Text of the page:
Indigenous research ethics are a hot topic, with many non-indigenous researchers criticised for undertaking or leading research in and on indigenous communities. Indigenous researchers and communities are often compromised by the commissioning and ‘ownership’ of research. Research funding and approaches to managing ethics predominately rest with mainstream institutions.
In our second December webinar, we welcome back Dr Juan Tauri along with Dr Antje Deckert, both Senior Lecturers at Auckland University of Technology, who provide insight into the perspectives of Indigenous Research Ethics and how we as funders, community organisations and researchers, can be more mindful of the tensions and power of research.
They discuss the need to ensure that research involving Indigenous peoples is ethically relevant, according to the needs and desires of Indigenous peoples themselves and the importance of developing respectful and reciprocal Indigenous/non-Indigenous research partnerships of benefit for all, and how these kinds of best practice research guidelines are of value to all research communities.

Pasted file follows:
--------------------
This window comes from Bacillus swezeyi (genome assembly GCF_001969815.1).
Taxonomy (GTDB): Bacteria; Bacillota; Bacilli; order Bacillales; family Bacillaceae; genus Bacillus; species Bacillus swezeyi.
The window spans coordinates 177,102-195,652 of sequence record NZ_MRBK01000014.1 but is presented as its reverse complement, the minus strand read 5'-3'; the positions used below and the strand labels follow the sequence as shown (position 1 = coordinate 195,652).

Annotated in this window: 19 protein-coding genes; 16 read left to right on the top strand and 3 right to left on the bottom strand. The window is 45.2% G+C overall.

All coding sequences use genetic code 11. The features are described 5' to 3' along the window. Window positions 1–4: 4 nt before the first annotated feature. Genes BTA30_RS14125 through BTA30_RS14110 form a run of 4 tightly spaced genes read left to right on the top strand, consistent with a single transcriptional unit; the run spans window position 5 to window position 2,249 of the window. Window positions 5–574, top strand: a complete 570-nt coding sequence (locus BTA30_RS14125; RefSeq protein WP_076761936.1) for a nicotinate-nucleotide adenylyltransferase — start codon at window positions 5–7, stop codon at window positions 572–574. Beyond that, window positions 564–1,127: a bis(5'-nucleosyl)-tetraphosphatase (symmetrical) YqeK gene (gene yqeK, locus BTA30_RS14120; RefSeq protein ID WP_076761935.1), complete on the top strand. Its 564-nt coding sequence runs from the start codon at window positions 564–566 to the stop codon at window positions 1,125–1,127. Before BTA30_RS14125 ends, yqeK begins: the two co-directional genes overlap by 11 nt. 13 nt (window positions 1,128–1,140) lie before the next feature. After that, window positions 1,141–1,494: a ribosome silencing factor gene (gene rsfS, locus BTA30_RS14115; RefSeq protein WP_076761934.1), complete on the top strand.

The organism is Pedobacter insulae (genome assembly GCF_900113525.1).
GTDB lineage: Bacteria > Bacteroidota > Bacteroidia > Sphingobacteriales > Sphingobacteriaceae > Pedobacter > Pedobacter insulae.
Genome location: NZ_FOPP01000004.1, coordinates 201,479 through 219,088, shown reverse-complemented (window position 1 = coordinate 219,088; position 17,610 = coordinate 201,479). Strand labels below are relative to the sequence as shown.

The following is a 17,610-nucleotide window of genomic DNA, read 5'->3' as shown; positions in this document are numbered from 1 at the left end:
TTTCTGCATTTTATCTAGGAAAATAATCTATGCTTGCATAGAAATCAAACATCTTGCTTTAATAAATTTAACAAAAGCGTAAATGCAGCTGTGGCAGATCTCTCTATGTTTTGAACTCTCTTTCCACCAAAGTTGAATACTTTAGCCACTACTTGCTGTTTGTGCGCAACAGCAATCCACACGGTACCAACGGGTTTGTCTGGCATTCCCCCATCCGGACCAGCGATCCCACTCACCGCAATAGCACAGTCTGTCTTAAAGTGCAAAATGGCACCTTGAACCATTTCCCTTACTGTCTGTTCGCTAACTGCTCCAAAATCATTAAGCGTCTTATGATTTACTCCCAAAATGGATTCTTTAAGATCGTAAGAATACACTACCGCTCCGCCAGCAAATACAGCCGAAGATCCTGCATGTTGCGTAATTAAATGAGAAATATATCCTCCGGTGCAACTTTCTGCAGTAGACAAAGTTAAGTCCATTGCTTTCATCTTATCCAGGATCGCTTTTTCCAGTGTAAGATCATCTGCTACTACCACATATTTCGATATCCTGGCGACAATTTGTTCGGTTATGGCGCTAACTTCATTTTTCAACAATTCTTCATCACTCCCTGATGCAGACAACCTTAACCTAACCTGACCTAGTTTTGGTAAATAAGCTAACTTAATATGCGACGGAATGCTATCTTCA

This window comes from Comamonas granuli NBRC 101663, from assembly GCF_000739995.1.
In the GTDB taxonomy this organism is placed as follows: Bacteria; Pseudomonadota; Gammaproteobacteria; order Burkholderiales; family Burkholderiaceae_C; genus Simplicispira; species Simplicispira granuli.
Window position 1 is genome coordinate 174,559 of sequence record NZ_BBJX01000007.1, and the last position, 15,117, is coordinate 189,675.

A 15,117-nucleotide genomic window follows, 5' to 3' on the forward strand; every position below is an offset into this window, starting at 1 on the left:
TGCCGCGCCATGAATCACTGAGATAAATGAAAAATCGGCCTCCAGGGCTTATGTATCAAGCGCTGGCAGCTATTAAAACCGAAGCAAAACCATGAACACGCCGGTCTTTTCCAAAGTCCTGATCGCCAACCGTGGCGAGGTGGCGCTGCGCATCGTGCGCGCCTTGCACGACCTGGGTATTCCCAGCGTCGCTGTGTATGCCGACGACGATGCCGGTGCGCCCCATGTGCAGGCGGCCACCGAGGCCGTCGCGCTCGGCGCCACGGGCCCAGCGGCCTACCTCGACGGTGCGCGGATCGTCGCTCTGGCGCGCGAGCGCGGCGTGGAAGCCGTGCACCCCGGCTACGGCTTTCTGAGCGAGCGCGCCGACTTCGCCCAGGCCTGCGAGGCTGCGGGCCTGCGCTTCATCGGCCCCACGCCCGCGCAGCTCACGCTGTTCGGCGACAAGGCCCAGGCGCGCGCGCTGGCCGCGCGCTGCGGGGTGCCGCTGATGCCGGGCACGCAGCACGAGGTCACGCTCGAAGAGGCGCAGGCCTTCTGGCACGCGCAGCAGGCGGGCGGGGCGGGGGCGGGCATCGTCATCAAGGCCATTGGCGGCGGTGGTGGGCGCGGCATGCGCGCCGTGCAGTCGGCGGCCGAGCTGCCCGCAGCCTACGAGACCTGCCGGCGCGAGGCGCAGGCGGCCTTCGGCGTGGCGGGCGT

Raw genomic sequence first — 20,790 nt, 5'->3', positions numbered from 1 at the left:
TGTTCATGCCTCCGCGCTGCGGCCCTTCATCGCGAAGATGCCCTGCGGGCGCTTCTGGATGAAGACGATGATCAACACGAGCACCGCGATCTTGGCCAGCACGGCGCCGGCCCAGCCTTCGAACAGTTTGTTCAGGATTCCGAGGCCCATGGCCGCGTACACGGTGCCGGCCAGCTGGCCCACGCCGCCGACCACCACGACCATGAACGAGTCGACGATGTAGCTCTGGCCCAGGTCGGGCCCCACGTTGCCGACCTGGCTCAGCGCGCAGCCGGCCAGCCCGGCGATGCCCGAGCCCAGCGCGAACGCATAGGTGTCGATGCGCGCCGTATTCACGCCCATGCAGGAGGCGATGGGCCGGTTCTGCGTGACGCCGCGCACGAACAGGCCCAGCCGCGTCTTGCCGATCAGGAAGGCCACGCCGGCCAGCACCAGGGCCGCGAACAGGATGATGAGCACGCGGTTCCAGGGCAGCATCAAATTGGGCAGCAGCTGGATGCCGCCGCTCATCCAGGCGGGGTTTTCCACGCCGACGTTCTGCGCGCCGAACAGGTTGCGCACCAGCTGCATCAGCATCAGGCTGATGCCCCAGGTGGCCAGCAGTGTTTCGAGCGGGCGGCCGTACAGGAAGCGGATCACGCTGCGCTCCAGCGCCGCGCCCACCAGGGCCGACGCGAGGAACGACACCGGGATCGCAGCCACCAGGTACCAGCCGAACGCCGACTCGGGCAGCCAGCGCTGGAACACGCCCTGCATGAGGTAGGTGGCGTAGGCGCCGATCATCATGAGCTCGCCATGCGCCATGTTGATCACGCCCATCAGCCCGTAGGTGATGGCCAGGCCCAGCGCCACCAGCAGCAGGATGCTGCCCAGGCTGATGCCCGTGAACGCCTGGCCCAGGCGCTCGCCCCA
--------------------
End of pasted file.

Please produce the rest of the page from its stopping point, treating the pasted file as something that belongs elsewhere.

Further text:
Indigenous Research Ethics: Claiming Research Sovereignty Beyond Deficit and the Colonial Legacy by Lily George, Juan Tauri and Lindsey Te Ata o Tu MacDonald, published Oct 2020
Decolonizing Methodologies: Research and Indigenous Peoples by Linda Tuhiwai Smith
Q&A with Lil Anderson of Te Arawhiti
Māori Perceptions of the Police – 1998
Webinar featuring Danièle Hromek, an indigenous researcher: Valuing Our World Views: Indigenous Community at the Centre